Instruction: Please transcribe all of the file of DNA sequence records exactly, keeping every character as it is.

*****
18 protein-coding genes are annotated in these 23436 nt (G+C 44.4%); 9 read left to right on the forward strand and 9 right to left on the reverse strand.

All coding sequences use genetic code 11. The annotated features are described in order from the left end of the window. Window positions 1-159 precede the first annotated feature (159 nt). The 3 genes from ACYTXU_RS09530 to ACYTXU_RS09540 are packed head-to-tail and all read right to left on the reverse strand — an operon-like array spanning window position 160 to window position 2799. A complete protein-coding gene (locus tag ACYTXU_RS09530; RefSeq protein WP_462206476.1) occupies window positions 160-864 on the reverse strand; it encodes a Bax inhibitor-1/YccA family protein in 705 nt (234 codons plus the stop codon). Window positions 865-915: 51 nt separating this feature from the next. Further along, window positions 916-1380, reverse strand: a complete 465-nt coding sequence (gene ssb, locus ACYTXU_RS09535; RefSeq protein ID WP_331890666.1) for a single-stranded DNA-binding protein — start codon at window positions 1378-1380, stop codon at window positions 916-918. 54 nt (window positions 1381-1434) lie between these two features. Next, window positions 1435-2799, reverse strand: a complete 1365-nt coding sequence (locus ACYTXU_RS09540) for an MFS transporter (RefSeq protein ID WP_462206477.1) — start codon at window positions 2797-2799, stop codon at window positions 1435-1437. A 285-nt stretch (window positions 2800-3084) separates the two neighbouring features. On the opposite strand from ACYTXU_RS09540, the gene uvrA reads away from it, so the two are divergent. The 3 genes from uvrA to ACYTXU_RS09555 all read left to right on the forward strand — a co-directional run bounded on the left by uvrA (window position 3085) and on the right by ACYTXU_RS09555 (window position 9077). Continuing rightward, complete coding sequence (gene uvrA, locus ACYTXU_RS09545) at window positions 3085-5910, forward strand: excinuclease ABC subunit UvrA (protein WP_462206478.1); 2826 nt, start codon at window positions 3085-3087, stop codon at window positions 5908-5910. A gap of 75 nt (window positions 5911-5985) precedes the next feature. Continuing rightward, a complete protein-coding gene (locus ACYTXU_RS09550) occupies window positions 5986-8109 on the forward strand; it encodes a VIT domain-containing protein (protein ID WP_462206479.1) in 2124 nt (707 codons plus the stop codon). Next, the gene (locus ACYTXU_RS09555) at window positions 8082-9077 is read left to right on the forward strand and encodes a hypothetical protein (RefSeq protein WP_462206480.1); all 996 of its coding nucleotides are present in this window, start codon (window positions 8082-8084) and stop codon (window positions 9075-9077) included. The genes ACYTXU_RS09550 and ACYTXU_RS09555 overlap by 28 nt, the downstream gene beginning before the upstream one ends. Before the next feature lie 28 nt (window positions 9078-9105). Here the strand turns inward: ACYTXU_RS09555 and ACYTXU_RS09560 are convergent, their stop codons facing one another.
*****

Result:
18 protein-coding genes are annotated in these 23436 nt (G+C 44.4%); 9 read left to right on the forward strand and 9 right to left on the reverse strand.

All coding sequences use genetic code 11. The annotated features are described in order from the left end of the window. Window positions 1-159 precede the first annotated feature (159 nt). The 3 genes from ACYTXU_RS09530 to ACYTXU_RS09540 are packed head-to-tail and all read right to left on the reverse strand — an operon-like array spanning window position 160 to window position 2799. A complete protein-coding gene (locus tag ACYTXU_RS09530; RefSeq protein WP_462206476.1) occupies window positions 160-864 on the reverse strand; it encodes a Bax inhibitor-1/YccA family protein in 705 nt (234 codons plus the stop codon). Window positions 865-915: 51 nt separating this feature from the next. Further along, window positions 916-1380, reverse strand: a complete 465-nt coding sequence (gene ssb, locus ACYTXU_RS09535; RefSeq protein ID WP_331890666.1) for a single-stranded DNA-binding protein — start codon at window positions 1378-1380, stop codon at window positions 916-918. 54 nt (window positions 1381-1434) lie between these two features. Next, window positions 1435-2799, reverse strand: a complete 1365-nt coding sequence (locus ACYTXU_RS09540) for an MFS transporter (RefSeq protein ID WP_462206477.1) — start codon at window positions 2797-2799, stop codon at window positions 1435-1437. A 285-nt stretch (window positions 2800-3084) separates the two neighbouring features. On the opposite strand from ACYTXU_RS09540, the gene uvrA reads away from it, so the two are divergent. The 3 genes from uvrA to ACYTXU_RS09555 all read left to right on the forward strand — a co-directional run bounded on the left by uvrA (window position 3085) and on the right by ACYTXU_RS09555 (window position 9077). Continuing rightward, complete coding sequence (gene uvrA, locus ACYTXU_RS09545) at window positions 3085-5910, forward strand: excinuclease ABC subunit UvrA (protein WP_462206478.1); 2826 nt, start codon at window positions 3085-3087, stop codon at window positions 5908-5910. A gap of 75 nt (window positions 5911-5985) precedes the next feature. Continuing rightward, a complete protein-coding gene (locus ACYTXU_RS09550) occupies window positions 5986-8109 on the forward strand; it encodes a VIT domain-containing protein (protein ID WP_462206479.1) in 2124 nt (707 codons plus the stop codon). Next, the gene (locus ACYTXU_RS09555) at window positions 8082-9077 is read left to right on the forward strand and encodes a hypothetical protein (RefSeq protein WP_462206480.1); all 996 of its coding nucleotides are present in this window, start codon (window positions 8082-8084) and stop codon (window positions 9075-9077) included. The genes ACYTXU_RS09550 and ACYTXU_RS09555 overlap by 28 nt, the downstream gene beginning before the upstream one ends. Before the next feature lie 28 nt (window positions 9078-9105). Here the strand turns inward: ACYTXU_RS09555 and ACYTXU_RS09560 are convergent, their stop codons facing one another.